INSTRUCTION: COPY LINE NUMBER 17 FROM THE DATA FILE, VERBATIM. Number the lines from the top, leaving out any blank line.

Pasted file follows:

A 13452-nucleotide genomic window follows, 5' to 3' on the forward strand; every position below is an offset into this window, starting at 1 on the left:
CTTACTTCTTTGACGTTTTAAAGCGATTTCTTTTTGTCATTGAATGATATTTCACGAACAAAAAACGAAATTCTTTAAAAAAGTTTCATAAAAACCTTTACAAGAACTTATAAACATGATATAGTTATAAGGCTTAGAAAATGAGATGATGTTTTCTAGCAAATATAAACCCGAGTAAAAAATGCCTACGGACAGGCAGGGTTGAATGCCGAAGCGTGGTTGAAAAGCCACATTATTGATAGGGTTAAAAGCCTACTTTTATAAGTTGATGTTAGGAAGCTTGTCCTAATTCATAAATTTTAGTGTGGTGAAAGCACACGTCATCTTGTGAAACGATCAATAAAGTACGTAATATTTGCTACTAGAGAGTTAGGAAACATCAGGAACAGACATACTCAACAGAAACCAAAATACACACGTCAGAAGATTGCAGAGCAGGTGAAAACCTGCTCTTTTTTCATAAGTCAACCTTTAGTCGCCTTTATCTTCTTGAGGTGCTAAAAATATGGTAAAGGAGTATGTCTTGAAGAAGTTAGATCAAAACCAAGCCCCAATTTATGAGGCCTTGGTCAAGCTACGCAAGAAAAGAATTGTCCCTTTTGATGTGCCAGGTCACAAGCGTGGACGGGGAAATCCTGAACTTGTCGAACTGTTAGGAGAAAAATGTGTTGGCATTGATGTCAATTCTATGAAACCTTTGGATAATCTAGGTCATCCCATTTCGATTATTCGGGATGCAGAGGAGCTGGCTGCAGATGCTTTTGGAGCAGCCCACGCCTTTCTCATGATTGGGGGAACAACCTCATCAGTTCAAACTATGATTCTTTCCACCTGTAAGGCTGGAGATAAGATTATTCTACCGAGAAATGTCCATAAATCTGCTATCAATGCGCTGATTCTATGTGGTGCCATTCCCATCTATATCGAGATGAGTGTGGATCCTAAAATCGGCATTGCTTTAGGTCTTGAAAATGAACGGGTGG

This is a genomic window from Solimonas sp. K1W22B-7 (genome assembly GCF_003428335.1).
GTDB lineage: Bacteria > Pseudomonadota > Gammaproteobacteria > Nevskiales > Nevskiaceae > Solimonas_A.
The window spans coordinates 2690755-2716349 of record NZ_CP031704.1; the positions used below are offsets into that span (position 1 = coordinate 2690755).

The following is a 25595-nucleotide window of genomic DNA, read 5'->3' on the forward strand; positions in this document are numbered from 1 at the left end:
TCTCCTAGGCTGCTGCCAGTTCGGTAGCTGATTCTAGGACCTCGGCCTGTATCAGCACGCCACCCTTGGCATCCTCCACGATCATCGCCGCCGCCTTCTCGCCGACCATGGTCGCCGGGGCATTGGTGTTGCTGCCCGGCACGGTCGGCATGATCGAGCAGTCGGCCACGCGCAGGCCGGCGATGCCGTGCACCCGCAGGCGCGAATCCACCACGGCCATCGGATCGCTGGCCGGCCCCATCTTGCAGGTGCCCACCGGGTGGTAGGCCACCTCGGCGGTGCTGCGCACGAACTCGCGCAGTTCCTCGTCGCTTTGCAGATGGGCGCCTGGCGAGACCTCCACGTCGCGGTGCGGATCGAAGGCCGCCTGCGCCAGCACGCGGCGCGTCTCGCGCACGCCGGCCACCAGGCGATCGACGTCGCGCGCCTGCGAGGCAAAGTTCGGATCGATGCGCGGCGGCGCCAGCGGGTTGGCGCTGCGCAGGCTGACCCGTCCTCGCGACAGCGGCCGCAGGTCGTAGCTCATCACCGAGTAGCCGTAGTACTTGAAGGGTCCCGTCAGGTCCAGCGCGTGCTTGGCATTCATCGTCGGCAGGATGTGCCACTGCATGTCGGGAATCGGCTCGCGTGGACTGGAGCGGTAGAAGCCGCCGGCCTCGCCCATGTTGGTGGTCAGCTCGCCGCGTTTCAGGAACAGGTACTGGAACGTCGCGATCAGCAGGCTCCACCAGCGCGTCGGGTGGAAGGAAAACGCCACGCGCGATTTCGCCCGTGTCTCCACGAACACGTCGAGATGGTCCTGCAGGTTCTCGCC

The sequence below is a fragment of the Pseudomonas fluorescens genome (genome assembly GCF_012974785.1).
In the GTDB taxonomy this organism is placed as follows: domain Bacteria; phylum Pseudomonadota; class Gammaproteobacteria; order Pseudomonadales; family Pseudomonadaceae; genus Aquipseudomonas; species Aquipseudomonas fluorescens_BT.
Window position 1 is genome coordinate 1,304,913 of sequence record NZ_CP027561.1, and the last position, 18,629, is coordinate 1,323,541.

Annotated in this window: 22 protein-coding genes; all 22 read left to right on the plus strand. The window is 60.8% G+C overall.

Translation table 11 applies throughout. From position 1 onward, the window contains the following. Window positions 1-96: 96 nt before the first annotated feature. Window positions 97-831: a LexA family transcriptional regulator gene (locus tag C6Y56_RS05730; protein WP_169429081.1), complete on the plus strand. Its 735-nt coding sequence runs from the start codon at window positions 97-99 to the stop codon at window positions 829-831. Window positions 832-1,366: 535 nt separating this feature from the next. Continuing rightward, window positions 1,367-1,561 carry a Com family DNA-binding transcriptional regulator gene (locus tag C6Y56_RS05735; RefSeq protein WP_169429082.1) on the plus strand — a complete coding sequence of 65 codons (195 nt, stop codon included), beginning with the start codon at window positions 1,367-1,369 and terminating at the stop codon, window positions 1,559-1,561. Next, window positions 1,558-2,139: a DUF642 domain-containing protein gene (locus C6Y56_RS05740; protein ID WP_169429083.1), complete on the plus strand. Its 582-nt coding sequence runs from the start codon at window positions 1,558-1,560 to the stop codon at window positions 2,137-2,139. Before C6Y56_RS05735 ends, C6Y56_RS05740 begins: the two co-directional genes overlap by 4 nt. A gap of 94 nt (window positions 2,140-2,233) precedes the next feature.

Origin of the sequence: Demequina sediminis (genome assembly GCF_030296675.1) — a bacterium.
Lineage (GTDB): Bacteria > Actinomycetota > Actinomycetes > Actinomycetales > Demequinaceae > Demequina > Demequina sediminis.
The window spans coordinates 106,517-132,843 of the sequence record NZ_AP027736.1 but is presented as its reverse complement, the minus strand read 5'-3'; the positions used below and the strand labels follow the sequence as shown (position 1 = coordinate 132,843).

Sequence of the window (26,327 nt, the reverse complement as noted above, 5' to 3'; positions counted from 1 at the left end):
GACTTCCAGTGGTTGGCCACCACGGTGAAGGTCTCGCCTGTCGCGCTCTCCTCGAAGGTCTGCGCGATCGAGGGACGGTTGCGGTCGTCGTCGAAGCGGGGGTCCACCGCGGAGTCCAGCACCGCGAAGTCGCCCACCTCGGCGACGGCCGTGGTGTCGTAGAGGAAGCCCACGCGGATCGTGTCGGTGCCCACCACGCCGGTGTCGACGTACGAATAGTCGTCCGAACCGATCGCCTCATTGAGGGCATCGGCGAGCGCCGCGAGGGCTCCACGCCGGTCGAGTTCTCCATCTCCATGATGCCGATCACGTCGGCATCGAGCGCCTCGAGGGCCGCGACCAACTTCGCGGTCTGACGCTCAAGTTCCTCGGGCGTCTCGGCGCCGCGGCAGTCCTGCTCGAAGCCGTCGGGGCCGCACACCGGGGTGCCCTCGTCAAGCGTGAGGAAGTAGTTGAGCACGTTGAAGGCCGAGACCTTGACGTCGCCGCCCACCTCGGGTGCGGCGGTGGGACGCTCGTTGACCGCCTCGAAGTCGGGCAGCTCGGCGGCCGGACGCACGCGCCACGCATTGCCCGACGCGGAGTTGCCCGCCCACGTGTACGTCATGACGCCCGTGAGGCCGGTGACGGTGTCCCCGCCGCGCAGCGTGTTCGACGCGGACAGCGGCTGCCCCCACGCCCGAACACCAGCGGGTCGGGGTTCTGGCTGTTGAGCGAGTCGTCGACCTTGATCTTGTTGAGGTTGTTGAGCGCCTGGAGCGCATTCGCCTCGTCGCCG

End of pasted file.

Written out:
GACTTCCAGTGGTTGGCCACCACGGTGAAGGTCTCGCCTGTCGCGCTCTCCTCGAAGGTCTGCGCGATCGAGGGACGGTTGCGGTCGTCGTCGAAGCGGGGGTCCACCGCGGAGTCCAGCACCGCGAAGTCGCCCACCTCGGCGACGGCCGTGGTGTCGTAGAGGAAGCCCACGCGGATCGTGTCGGTGCCCACCACGCCGGTGTCGACGTACGAATAGTCGTCCGAACCGATCGCCTCATTGAGGGCATCGGCGAGCGCCGCGAGGGCTCCACGCCGGTCGAGTTCTCCATCTCCATGATGCCGATCACGTCGGCATCGAGCGCCTCGAGGGCCGCGACCAACTTCGCGGTCTGACGCTCAAGTTCCTCGGGCGTCTCGGCGCCGCGGCAGTCCTGCTCGAAGCCGTCGGGGCCGCACACCGGGGTGCCCTCGTCAAGCGTGAGGAAGTAGTTGAGCACGTTGAAGGCCGAGACCTTGACGTCGCCGCCCACCTCGGGTGCGGCGGTGGGACGCTCGTTGACCGCCTCGAAGTCGGGCAGCTCGGCGGCCGGACGCACGCGCCACGCATTGCCCGACGCGGAGTTGCCCGCCCACGTGTACGTCATGACGCCCGTGAGGCCGGTGACGGTGTCCCCGCCGCGCAGCGTGTTCGACGCGGACAGCGGCTGCCCCCACGCCCGAACACCAGCGGGTCGGGGTTCTGGCTGTTGAGCGAGTCGTCGACCTTGATCTTGTTGAGGTTGTTGAGCGCCTGGAGCGCATTCGCCTCGTCGCCG